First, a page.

Actor and director Charlie Kennedy shares his tips for turning your dream creative project into a reality.
One of my favorite college professors said: “why make something easy, when it can be fun?” That’s a pretty good description of the spirit in which any creative project is done. Now that I’m out of college, I know first hand that getting started on creating your own independent entertainment can be tough. Without all the resources you had at school the realities of self-producing – finding a crew, getting equipment, etc. – can be challenging, but it can also be very fun. Here are some tips from a guy with the fresh experience of being inexperienced:
1. Have an idea that would be fun to work on.
The studio executives at Disney like to say: “Content is king”. This is true, even (or especially) if you don’t have the same funding that Disney studios have. But be sure to pick content that makes you enthusiastic, e.g. something that makes you laugh, something that you wish you could tell to a bunch of people, a character you would enjoy doing, a controversial topic, a story people think is cool. This is what will keep you going throughout the project. If the content is something that makes people laugh as they work on it, they’ll be more likely to work on it, even if you can’t pay them. As a director, I rarely have any money to give people – but I always get laughed at!
2. Get started.
It can be the hardest part, but sometimes, after getting started, momentum will kick in. Remember, you are more likely to show up for things when you’ve promised other people you would be there. Making promises to others about when you’ll be somewhere to film or rehearse or write or edit makes you obligated to show up and do it. That’s one of the great things about your co-workers; they can be a key to motivating you to do your share.
3. It’s okay that there will be start-ups and setbacks.
Don’t assume that being behind schedule means the apocalypse is coming. In fact, now that you’re not in college and you’re not being paid (presumably…on this project, at least) deadlines won’t mean the death of you. That being said, don’t fall into the trap of permanent deferral and procrastination. The way to avoid that trap is to (once again) have content that you enjoy working on, and (once again) make promises to other people involved. Even telling potential audience members they can look forward to seeing the finished product adds a reason to keep you going. And the inevitable ups and downs of the production process are bearable if you have content that is fun enough.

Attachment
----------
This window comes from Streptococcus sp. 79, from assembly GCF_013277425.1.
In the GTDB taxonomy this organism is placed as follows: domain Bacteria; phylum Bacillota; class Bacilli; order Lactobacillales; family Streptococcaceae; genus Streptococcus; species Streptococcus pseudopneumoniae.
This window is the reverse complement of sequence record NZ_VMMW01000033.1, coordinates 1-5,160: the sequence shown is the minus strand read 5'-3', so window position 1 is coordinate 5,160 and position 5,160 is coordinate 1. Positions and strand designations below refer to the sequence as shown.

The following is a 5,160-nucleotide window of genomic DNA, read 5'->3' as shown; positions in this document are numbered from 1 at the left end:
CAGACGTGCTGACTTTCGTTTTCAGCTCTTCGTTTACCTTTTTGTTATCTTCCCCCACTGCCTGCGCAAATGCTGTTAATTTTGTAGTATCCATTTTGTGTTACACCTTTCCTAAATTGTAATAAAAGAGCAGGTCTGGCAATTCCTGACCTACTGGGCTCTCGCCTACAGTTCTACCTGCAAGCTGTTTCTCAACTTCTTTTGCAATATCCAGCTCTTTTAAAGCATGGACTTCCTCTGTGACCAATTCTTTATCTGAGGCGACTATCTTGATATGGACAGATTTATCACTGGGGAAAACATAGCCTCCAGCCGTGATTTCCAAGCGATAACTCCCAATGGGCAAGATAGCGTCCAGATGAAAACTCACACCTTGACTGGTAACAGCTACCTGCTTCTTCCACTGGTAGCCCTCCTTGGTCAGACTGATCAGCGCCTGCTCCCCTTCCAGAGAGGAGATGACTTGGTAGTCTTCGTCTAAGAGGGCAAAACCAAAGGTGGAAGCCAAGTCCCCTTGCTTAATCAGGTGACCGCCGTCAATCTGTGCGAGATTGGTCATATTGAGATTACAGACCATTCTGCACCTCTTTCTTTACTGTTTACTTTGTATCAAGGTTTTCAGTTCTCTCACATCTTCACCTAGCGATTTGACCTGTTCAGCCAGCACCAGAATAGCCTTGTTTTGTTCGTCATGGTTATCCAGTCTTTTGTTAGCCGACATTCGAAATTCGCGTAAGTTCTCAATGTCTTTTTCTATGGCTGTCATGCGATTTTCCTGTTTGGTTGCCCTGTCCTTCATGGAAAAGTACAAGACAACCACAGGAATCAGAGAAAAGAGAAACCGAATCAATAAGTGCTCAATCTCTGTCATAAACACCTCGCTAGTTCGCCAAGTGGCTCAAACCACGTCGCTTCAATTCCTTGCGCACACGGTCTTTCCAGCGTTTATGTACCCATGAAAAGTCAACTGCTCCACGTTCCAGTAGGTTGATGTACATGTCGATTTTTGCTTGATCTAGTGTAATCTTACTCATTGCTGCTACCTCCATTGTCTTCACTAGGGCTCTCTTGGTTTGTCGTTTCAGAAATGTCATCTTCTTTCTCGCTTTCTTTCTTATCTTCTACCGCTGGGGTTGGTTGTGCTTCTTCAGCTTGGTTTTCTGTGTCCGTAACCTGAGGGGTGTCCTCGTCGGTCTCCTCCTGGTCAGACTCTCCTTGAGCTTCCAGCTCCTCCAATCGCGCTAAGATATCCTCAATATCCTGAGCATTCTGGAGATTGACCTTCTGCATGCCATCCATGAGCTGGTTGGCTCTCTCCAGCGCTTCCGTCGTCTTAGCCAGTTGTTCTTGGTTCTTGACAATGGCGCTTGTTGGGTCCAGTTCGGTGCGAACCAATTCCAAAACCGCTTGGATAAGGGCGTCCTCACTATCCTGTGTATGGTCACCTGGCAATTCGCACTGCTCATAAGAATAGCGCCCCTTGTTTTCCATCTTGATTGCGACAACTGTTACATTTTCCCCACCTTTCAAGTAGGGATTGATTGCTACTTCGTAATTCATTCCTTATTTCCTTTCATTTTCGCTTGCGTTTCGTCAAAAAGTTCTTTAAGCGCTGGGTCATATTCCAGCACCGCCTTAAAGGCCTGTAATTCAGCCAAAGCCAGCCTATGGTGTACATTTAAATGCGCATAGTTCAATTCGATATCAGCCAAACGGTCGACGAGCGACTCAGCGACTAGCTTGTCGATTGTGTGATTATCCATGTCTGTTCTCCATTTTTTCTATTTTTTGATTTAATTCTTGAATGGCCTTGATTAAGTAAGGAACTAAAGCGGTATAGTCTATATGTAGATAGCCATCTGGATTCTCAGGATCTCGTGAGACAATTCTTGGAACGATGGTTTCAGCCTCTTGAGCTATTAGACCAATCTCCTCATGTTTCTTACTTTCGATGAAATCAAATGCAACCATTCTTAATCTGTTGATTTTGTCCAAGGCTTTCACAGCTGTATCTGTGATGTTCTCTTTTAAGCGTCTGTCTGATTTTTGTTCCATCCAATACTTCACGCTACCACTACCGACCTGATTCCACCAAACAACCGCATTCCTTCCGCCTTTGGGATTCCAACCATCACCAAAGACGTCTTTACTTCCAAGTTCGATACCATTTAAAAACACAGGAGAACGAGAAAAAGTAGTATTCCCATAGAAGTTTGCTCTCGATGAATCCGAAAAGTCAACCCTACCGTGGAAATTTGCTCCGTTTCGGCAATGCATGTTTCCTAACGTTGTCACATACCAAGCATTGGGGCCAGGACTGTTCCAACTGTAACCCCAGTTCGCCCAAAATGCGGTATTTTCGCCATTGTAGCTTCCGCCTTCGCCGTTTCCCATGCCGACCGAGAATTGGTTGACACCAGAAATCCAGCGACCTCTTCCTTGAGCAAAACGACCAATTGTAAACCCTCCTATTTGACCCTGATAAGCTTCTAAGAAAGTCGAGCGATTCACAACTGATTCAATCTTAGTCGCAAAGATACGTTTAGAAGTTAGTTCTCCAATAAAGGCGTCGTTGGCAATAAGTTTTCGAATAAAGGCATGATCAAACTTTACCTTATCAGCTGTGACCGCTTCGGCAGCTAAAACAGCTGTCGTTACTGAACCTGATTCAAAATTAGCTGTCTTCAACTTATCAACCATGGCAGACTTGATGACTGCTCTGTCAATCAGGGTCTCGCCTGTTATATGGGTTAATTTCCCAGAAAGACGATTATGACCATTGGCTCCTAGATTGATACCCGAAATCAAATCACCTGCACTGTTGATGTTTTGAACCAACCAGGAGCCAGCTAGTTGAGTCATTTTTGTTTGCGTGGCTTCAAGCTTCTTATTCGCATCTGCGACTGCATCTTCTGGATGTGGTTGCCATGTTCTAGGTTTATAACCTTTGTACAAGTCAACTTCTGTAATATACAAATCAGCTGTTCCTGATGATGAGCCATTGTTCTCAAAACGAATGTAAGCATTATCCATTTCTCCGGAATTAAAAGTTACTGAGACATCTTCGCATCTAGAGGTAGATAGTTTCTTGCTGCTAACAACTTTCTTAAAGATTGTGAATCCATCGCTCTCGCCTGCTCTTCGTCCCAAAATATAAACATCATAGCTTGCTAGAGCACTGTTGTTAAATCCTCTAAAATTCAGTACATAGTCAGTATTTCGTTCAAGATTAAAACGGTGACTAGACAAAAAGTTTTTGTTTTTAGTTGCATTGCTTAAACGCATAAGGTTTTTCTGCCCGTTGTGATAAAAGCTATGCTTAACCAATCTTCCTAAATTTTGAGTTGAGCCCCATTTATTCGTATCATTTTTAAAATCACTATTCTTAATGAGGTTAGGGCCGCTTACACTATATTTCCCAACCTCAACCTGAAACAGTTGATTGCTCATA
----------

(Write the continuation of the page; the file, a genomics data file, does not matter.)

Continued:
4. Be flexible.
There will be unforeseen circumstances, so always be thinking about how they can be incorporated into the art you’re doing. Feeling a panic attack or a pang of self-doubt? Give that to one of your characters! Having a uniquely bad stroke of luck and embarrassment? That’s a funny scene right there! There’s a reason why a lot of material that young artists produce today is about people who are confused or disorganized about starting their lives, or are dealing with their own shortcomings or mis-preparations for the modern world – it’s because the people who make those stories are using their personal experiences that they are currently dealing with.
The general metaphor I would use for a creative project is: a surf-board. Your project is something you should keep holding onto and putting effort into. Some circumstances will set you back a bit (don’t worry), and some will push the project in the right direction (catch those waves when you can). If the project is enjoyable, you will keep holding on in both the difficult moments where you feel cold/exhausted/confused/nervous, etc. and in the exiting moments where you feel like everything is rolling into place and giving you good energy.
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